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Nickelodeon Classics Like ‘Doug,’ and ‘Kenan & Kel’ Head to New Streaming Channel

Read on: TheWrapTheWrap.

The ’90s are back in a big way on NickSplat, the new streaming channel launched by Nickelodeon on Tuesday, with dozens of classic kids shows like “Doug,” Rocko’s Modern Life,” “Are You Afraid of the Dark?” and “Kenan & Kel” now available to viewers.

The streaming video-on-demand channel is available on VRV (pronounced “Verve), the two-year-old platform for niche content. NickSplat will have 30 classic Nickelodeon series in its rotation for $5.99 a month, or $9.99 a month as part of VRV’s premium bundle.

“Our partnership with Viacom is a first of its kind,” Eric Berman, VRV’s head of content partnerships, said in a statement. “We’re very proud to be the premiere launch partner to bring a NickSplat channel into SVOD and share these nostalgic series so our passionate audience can fall in love with them all over again.”

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VRV is available on several devices, including Apple TV, Roku, XBOX, PS4, and Fire TV. It launched in 2016 under Ellation, which is part of AT&T’s Otter Media and has 12 channels now, including Crunchy Roll and Rooster Teeth. Nickelodeon’s move to streaming is the latest signal Viacom CEO Bob Bakish is betting on digital after the company bought VidCon, the online video conference beloved by teens, earlier this year.

“VRV, with a sophisticated user base that loves the best in animation, is the perfect platform to launch our NickSplat channel,” Sam Cooper, Viacom’s EVP of distribution and business development partnerships, said in a statement. “Viacom’s content — including our deep library of genre-defining television — is highly in demand, and our audiences are always looking for new and innovative ways to enjoy our programming.”

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Ellation Launches Division To Create Original Content, Names Women In Animation President Margaret Dean Studio Head

Read on: Deadline.

Ellation Media today announced the launch of Ellation Studios, a new unit devoted to creating original content for its anime-focused Crunchyroll and VRV communities.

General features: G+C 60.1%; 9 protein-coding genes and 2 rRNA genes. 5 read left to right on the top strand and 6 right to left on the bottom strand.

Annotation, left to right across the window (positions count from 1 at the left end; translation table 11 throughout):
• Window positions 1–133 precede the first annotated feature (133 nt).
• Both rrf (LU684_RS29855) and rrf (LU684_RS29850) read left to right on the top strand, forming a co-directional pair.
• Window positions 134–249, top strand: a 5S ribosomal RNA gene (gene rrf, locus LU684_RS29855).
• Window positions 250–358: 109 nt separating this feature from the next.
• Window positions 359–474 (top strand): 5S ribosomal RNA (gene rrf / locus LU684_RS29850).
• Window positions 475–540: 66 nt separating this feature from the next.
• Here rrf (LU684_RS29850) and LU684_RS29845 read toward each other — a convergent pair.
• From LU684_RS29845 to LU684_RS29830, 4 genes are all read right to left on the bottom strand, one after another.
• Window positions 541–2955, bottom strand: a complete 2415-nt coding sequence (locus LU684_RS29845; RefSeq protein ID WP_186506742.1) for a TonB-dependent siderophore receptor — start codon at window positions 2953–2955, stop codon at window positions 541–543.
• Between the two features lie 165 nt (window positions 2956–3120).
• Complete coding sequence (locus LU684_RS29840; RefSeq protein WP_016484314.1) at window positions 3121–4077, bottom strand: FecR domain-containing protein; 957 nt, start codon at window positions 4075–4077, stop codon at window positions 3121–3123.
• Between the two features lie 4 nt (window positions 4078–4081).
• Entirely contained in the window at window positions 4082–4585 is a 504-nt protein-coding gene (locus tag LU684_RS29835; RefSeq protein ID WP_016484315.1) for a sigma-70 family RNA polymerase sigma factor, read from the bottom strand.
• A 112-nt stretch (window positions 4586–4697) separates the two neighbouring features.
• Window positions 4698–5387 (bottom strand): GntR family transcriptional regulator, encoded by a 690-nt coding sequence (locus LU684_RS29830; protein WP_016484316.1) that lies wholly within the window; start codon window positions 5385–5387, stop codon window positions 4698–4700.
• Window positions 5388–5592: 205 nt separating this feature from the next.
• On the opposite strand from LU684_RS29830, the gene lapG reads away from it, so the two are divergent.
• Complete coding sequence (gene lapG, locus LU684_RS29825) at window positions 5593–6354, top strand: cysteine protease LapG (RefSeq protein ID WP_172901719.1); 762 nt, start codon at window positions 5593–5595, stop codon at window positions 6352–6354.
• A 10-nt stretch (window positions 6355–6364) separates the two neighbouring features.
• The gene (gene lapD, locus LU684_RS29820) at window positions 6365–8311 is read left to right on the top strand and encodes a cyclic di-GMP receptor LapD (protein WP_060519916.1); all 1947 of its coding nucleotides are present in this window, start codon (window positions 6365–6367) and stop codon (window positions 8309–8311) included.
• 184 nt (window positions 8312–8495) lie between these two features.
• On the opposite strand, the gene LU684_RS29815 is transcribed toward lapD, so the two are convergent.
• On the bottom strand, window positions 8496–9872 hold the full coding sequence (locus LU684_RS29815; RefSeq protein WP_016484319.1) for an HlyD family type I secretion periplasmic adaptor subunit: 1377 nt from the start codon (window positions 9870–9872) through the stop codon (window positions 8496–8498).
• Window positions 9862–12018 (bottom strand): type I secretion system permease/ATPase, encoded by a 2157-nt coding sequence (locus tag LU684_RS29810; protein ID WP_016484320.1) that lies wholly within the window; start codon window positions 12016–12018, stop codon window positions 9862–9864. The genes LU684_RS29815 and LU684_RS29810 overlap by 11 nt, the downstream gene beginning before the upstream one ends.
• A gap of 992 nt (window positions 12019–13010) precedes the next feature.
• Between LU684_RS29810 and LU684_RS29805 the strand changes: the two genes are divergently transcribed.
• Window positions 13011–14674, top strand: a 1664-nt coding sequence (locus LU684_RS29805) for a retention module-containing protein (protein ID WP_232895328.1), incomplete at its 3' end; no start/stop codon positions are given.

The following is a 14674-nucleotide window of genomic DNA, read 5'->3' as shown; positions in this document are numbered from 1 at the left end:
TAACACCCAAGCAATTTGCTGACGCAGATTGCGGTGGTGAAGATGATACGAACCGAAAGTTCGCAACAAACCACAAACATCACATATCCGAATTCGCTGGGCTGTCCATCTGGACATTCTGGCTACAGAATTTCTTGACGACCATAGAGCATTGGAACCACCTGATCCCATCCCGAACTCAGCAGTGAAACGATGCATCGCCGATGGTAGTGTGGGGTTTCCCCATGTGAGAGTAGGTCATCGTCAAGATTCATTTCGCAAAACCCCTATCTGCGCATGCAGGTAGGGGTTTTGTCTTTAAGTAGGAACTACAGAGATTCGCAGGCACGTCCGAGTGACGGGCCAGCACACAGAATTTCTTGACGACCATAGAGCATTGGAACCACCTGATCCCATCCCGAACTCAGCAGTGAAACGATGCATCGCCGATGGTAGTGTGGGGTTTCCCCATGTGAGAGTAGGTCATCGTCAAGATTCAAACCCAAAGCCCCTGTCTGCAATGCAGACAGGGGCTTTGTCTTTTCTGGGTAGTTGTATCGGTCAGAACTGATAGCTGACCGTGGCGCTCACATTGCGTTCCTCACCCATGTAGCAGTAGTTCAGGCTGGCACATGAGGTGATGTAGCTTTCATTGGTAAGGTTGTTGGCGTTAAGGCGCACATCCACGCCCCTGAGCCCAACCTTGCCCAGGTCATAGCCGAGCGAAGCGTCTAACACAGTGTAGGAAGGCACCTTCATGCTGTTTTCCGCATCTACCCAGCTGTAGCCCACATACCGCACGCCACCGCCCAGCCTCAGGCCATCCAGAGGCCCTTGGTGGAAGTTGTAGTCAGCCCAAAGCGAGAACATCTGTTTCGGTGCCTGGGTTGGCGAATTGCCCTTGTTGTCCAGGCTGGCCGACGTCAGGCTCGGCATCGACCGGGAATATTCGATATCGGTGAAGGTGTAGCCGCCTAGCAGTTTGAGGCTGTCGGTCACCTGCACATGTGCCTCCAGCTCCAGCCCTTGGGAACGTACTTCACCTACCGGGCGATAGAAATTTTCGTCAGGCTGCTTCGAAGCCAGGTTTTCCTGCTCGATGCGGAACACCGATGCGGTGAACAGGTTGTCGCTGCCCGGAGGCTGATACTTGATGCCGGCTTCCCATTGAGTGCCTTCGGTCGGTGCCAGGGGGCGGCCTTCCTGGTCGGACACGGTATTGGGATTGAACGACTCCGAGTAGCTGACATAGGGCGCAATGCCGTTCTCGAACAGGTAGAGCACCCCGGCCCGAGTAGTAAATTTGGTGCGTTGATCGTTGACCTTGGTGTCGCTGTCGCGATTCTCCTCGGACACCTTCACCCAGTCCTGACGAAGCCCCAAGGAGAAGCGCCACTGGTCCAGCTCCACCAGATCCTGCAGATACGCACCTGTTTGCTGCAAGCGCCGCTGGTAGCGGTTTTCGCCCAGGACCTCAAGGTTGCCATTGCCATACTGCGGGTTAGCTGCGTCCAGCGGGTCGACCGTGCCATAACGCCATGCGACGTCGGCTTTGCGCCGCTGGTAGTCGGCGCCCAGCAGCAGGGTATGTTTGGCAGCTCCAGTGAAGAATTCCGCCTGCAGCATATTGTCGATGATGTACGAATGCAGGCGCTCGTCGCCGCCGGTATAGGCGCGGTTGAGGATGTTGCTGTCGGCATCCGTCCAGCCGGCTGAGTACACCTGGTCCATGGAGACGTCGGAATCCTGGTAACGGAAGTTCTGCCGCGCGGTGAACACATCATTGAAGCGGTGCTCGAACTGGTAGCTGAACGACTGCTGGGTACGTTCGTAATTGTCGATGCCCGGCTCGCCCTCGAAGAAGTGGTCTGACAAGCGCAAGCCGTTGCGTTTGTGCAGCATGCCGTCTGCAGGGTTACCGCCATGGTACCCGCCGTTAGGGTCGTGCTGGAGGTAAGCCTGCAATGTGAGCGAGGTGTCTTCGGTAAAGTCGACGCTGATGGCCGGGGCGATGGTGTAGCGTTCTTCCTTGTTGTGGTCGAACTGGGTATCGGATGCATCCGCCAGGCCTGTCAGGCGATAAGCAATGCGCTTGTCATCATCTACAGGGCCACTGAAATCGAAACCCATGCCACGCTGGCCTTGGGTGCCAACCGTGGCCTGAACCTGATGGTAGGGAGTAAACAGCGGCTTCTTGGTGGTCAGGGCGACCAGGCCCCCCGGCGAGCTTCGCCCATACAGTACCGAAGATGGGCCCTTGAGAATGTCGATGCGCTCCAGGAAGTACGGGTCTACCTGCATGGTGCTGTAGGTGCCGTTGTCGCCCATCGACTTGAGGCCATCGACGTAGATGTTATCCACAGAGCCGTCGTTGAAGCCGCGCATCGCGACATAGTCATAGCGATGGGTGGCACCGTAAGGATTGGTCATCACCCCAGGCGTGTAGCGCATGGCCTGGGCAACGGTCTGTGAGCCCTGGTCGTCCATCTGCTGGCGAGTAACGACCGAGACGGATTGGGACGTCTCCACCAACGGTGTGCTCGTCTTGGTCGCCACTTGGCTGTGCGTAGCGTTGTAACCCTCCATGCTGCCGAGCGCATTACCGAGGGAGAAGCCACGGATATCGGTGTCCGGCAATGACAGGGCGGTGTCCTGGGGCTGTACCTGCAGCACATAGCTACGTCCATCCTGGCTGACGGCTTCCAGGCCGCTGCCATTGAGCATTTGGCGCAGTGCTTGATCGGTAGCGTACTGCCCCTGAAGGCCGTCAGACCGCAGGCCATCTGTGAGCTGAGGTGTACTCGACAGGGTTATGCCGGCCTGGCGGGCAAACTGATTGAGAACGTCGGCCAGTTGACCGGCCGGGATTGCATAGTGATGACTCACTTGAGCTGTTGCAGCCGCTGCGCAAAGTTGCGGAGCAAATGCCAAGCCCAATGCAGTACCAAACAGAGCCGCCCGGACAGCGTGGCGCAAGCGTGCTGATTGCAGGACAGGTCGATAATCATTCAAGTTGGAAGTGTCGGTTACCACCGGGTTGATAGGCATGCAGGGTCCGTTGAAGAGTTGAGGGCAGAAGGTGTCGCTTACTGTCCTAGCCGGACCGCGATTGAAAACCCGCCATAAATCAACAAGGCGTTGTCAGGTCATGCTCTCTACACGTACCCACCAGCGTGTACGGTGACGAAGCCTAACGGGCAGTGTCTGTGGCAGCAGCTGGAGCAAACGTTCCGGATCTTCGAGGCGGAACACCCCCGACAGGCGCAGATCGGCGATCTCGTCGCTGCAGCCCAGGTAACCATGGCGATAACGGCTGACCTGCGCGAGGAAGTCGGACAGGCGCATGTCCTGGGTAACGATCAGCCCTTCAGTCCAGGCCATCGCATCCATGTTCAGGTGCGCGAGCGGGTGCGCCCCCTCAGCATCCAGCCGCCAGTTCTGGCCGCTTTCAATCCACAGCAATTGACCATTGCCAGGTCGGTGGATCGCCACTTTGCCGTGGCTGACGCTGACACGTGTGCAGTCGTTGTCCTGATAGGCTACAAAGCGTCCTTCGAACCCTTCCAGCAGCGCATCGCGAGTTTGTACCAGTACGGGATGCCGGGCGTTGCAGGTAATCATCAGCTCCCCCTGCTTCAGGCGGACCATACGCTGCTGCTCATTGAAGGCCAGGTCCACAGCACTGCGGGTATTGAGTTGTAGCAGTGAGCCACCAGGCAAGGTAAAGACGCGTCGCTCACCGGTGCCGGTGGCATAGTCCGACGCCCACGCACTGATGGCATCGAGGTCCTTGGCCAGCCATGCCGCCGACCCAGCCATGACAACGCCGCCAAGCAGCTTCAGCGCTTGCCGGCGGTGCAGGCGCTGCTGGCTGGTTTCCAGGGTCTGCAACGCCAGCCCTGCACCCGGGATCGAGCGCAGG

Margaret Dean, former general manager of Stoopid Buddy Stoodios and current president …

Niche Streaming Service VRV Adds New Titles, Desktop Platform

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While Paramount’s “Ghost in the Shell” is bringing anime to the big screen, anime, animation and sci-fi-focused streaming service VRV — pronounced “verve” — is adding a bunch of new shows and the ability to watch on desktop computers as it builds a curated niche platform.

VRV, developed by Ellation, owned by AT&T-backed Otter Media, launched last June at the E3 show in Los Angeles with content geared to gamers and niche action sports fans. Its main product is essentially a “skinny bundle” for niche content that tends to appeal to anime fans. Anime-dedicated Crunchyroll, also owned by Ellation, is the largest niche streaming video on demand service in the market, and the company decided to create a larger platform that allows people to subscribe to other niche services on an a la carte basis, or get multiple channels as part of a $10/month combo pack.

“There’s an opportunity to create a value bundled offering,” Arlen Marmel, VRV’s general manager, told TheWrap. “Bundling has got a bad rap — traditional bundles have got a little too big. If you can appropriately craft a bundle, what you see is a really frictionless discovery system and benefit to all of our partners as we scale.”

Also Read: How Crunchyroll Turned a Niche Audience Into a Streaming Powerhouse

The additions include season 2 of “My Hero Academia,” which will be available on both the Crunchyroll and Funimation channels, allowing anime fans to watch it subtitled (on Crunchyroll) or dubbed (Funimation). Season 15 of popular gaming-focused series “Red vs. Blue” will be airing on the Rooster Teeth channel. VRV is also bringing on board fan favorites like season 2 of “Attack on Titan” and “Boruto: Naruto Next Generations.”

VRV subscribers can now also simulcast the first episodes of the anime spring lineup on its Crunchyroll channel — for free and ad-lite — which is typically only available to premium subscribers on Crunchyroll.

The company also launched a beta version of its desktop platform, creating yet another way to watch the service. It’s currently available on Android and iPhone, or PlayStation 4, Xbox One and Chromecast, with Roku coming soon.

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And as luck would have it, VRV’s new initiatives come at what the company is calling sort of a golden age of anime. Not only are big Hollywood establishment players like Paramount (“Ghost in the Shell”) and Netflix (“Death Note”) adapting some of the genre’s best-known titles, but the current crop of new frontline shows — which air on TV in Japan — have raised anticipation to a level VRV execs say they haven’t seen.

“The level of these shows come around almost once a decade,” Ace St. Germain, VRV’s head of content and programming, told TheWrap. “It’s an unprecedented time for anime.”